Eventually, the Makcik picked out a sarong with red, purple and gold ‘ikat’ print which really made the colours of the kebaya shine. The Makcik advised us to get the sarong in a longer length and fold it over at the waist, saying “Let her wear it for longer otherwise so sayang, what a waste.”

Although the child-sized kebaya top is conveniently fastened together with hidden popper buttons, no sarong kebaya ensemble is complete without the ‘kerosang’, a fancy three-piece brooch joined together with a long chain. The Makcik picked out two types of ‘kerosang’ for Little E, one with gold with rhinestones in the shape of a flower and one set with purple stones. Little E went with the purple stones, so the Makcik went to the front of the store and picked out purple flower hair clips to match!

All in all, the whole ensemble set us back SGD$80, which is very reasonable! Best of all, Little E loved it. You can see her happy little face in the picture above, as she clutched the shopping bag with its precious cargo!

She could not WAIT to put her kebaya on for Racial Harmony Day! Look how happy she is! She was going about proclaiming, “I’m wearing a kebaya because my Ah Kong is a Baba so I am a Little Nyonya girl!”

Little Nyonya proudly wearing her kebaya!

Little Nyonya proudly wearing her kebaya!

I am so glad the Little E is embracing her Peranakan heritage! I am now thinking of revisiting the shop to get J a traditional batik shirt…and I must remember to get the Aged Ps to bring them to the Peranakan Museum again.

Toko Aljunied is located at 91 Arab Street, Singapore 199797

Tel:+6562946897

Email: radialjunied@gmail.com

Opening Hours are from 1100-1900 on Monday to Saturdays and from 1100-1700 on Sundays

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30 thoughts on “Toko Aljunied saves the (Racial Harmony) Day!

  1. She looks absolutely stunning in the kebaya! So adorable, and her chosen pink top really suits her. The makcik clearly knew what she’s doing, when she picked out the matching skirt for E. Hope you’ll get a matching set too! 🙂

    • Well, Makcik quite rightly (and very tactfully) pointed out that I am too tanned to wear that particular shade of pale pink but that I could pull off a darker pink or fuchsia! So that’s what I’ve gone for.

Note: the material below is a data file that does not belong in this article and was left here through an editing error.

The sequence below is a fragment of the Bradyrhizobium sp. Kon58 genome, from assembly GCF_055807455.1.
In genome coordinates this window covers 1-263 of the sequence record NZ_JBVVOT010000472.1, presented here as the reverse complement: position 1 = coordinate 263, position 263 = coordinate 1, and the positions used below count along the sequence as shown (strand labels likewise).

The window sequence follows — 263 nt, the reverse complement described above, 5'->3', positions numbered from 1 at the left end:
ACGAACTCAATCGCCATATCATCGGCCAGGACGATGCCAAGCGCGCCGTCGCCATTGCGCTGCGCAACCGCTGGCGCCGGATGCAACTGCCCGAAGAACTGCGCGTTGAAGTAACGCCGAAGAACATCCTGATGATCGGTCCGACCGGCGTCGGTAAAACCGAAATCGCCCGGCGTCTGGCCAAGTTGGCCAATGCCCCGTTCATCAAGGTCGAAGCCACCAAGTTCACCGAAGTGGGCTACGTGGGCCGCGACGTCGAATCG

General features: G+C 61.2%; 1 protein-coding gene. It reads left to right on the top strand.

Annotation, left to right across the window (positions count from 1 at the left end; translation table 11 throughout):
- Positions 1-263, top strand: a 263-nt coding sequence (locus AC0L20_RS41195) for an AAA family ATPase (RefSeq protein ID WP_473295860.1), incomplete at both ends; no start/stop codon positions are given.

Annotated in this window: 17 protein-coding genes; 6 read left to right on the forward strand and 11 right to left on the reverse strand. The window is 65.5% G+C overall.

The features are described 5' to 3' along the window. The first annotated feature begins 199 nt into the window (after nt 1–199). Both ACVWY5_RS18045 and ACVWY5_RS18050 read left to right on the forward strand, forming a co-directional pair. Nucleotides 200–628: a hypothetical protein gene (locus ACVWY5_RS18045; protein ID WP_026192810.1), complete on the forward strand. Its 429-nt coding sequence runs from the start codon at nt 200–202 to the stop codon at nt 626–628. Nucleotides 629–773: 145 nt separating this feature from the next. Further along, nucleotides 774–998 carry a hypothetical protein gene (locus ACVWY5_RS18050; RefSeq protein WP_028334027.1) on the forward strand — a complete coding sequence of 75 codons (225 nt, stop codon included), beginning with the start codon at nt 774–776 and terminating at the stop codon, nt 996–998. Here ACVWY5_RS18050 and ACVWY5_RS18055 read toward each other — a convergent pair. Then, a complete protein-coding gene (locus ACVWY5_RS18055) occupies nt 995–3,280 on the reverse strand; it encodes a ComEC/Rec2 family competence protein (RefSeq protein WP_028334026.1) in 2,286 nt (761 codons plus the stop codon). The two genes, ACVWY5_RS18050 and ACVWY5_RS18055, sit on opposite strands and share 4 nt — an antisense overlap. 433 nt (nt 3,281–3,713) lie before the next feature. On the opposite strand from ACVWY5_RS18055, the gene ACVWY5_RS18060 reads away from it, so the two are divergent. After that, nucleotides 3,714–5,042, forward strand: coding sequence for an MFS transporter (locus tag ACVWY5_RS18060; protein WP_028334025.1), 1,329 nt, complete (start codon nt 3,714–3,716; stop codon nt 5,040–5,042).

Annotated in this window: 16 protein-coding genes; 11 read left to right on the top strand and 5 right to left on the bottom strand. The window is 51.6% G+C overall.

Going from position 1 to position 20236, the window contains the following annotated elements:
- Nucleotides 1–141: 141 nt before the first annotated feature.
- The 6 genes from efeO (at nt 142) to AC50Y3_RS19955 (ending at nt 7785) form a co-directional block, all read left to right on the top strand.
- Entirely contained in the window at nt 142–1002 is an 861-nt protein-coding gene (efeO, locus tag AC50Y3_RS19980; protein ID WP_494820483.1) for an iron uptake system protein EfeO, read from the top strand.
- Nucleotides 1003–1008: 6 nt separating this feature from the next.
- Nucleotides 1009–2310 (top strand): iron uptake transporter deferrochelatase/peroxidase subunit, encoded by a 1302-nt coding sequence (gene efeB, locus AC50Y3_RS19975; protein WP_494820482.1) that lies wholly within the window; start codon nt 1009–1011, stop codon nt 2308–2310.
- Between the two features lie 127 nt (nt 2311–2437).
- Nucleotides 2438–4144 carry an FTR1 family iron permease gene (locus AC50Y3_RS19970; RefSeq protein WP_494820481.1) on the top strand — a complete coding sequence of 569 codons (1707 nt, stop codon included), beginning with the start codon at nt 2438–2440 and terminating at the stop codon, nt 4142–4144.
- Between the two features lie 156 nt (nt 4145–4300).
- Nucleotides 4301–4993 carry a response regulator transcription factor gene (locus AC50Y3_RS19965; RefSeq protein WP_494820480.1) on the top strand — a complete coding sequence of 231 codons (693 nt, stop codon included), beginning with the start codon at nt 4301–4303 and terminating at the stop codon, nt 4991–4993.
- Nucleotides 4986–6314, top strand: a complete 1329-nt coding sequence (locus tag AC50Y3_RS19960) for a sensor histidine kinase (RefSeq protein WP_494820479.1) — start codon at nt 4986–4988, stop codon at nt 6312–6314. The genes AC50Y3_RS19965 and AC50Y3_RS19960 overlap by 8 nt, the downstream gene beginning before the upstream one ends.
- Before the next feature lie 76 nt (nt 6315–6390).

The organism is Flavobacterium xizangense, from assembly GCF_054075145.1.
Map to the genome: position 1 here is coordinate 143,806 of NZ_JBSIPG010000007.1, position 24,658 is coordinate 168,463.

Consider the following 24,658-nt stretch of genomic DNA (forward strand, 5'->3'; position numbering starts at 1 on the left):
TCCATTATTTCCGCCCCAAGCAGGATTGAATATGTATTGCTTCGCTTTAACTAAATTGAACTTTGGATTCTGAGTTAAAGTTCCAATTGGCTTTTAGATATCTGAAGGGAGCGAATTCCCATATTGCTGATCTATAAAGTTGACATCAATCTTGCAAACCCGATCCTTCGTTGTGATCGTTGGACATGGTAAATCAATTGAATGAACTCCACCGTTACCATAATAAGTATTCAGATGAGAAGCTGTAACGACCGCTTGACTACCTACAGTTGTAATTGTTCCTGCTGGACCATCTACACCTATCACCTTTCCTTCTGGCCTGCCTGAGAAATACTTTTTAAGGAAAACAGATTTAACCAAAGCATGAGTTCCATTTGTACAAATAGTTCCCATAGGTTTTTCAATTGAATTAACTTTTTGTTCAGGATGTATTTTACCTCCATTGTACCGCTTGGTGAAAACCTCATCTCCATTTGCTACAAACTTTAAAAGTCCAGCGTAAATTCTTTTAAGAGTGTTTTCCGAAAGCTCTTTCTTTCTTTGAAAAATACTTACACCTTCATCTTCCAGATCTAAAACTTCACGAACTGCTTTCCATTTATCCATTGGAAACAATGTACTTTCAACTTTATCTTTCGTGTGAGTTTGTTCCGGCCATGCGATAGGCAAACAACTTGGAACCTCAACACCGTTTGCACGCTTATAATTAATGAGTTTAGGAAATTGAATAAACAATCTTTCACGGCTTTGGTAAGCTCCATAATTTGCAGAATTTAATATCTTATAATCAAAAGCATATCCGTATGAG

• I don’t how much cheaper the kids kebayas are but my own engagement kebaya was only very slightly cheaper 10 years ago than the current prices for a basic kebaya at Toko Aljunied today (prices at Toko Aljunied for adult kebayas start at SGD$90), and it was not the fine cotton voile with freehand embroidery like the ones at Toko Aljunied but a silk-poly chiffon version with a fancy lace appliqué.

      However, the Malacca kebaya came with a free cotton batik sarong (pre-sewn into a skirt). With the kebayas that I chose for myself at Toko Aljunied, I bought a separate silk batik sarong to match all of them. So I guess it depends on what you are looking for.

      Additionally, my mom ordered a custom made kebaya from Malacca a few years back and her experience was not very good, plus it was difficult to go back to make the necessary changes so that is another reason why we decided to Shop Local this time round.

  2. She makes me wanna get one myself! That SMILE (as she clutched her treasure in a bag) – I wanna hug her.

    I attended a wedding recently where the groom’s mum and sisters were decked out in GORGEOUS kebayas. I don’t care if I’m not Peranakan, I declare myself Straits Chinese (chinese living in the Straits) anyway, and shall get a set for the girls and me, sooner or later!

    • Do it do it do it! I bet you and the girl will look SO cute in matching kebayas! And you can wear the peranakan style kebaya top as a fancy jacket to dress up a plain outfit too!

  3. Awwww…. She’s so prettyyyyyy and happyyyy!! Sorry, photos of pretty little girls just get to me because I have no daughter of my own. And I love love love that flower hair clip!